FAST CLASS:

Try a Fast Class – now available to all Creator Pass subscribers! Fast Classes are shortened “highlight” versions of our most popular classes that let you consume 10+ hours in about 60 minutes. We’ve edited straight to the most popular moments, actionable techniques, and profound insights into bite-sized chunks– so you can easily find and focus on what matters most to you. (And of course, you can always go back to the full class for a deep dive into your favorite parts.)

Full-length class: Workflow, Time Management and Productivity for Creatives

SUBSCRIBE TO CREATOR PASS and cue up this class and other FAST CLASS classes anytime.

You have everything you need to create and implement effective, lasting organizational systems, whether you know it or not. As creatives we’re taught to believe this isn’t true.

Do any of these common myths about creatives sound familiar to you?
  • Creatives are inherently disorganized
  • They’ll never get a handle on their workload.
  • They lack the ability to create solid systems for getting things done.

These false ideas keep so many creatives from even trying to seek better workflows and organization systems, and ultimately bars the creative from doing better work. Not only that, believing these negative perceptions leave so many feeling stressed, scattered and unable to fully capitalize on their artistic strengths. It’s time to shatter these myths and learn to create the systems you need to to your best work as a creative.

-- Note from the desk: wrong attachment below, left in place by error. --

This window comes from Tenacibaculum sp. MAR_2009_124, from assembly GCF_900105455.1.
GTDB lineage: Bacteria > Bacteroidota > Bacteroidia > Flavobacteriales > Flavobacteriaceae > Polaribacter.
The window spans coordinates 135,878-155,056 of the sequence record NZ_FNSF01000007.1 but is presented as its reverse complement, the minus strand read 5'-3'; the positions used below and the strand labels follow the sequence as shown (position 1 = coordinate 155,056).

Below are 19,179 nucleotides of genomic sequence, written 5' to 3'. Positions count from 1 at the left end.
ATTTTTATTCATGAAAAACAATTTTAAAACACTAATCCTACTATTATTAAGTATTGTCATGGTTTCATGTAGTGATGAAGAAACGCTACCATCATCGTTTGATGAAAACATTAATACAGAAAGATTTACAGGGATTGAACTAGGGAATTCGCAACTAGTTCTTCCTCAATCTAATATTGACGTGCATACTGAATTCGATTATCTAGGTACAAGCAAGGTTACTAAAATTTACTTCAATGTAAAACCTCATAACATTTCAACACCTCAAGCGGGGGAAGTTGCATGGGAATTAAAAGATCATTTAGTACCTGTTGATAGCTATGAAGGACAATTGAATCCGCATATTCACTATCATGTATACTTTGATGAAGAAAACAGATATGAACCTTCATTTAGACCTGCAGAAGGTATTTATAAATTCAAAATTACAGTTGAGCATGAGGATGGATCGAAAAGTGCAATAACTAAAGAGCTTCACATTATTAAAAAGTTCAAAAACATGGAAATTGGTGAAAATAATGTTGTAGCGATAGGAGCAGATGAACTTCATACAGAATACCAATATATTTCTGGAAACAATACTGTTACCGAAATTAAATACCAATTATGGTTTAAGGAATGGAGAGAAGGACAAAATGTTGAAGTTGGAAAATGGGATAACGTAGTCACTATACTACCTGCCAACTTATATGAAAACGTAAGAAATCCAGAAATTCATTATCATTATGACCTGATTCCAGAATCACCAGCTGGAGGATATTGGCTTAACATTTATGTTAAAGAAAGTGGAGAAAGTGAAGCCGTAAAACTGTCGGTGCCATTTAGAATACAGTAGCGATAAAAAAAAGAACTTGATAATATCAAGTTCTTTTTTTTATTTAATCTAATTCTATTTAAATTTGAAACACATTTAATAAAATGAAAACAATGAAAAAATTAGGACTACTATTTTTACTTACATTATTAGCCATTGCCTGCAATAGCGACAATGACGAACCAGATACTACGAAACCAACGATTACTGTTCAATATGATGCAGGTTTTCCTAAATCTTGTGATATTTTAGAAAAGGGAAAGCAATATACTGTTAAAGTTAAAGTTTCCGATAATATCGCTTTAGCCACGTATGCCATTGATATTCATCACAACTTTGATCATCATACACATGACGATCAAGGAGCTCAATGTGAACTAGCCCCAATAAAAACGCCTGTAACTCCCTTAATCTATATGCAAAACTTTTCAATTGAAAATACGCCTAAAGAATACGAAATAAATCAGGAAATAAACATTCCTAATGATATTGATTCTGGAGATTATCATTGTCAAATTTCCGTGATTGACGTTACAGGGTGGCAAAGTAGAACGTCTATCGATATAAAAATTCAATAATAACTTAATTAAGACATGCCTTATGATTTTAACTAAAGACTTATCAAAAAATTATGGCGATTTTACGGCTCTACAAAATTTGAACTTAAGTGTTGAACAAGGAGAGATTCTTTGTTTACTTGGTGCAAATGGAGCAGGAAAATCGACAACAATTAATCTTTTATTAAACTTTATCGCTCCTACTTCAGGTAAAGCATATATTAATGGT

Fine artist, illustrator and author Lisa Congdon has worked with over 75 clients around the world including MoMA, REI Co-op, Harvard University, Martha Stewart Living, Chronicle Books, and Random House Publishing, among many others. In this class she will teach you how to establish effective, workflows and time management strategies that will streamline your processes and maximize creative work time. Lisa has spent years developing these systems. The monumental success of her career is proof these systems work. Join us.

In this class you will learn:

  • How to organize and implement a workflow system.
  • How to manage to-do lists effectively.
  • How to utilize time-blocking.
  • How to identify and manage the distractions that keep you from being productive.
  • And so much more...

Class Materials

Bonus Materials with Purchase

Workflow

Ratings and Reviews

Student Work

Related Classes

Reviews

Michelle
 

While I'm not a designer, I'm a creative who is responsible for multiple projects, most of which take a week or months. Lisa's use of Google sheets then breaking things down is super helpful. I appreciate the bonus document! Thanks for the Fast Class version! So many of the Creative Live classes are far too long and need to be edited.

mary gabriola
 

I really enjoyed the class with Lisa. She's a clear and engaging speaker, and the examples she provided really bring the course material to life. She's talking mostly about creative projects, and since I have many writing projects on the go that works for me. I also am using her approach to set up other projects, though -- gardening and renovations and such -- and I think it's going to work really well. Thanks, Lisa!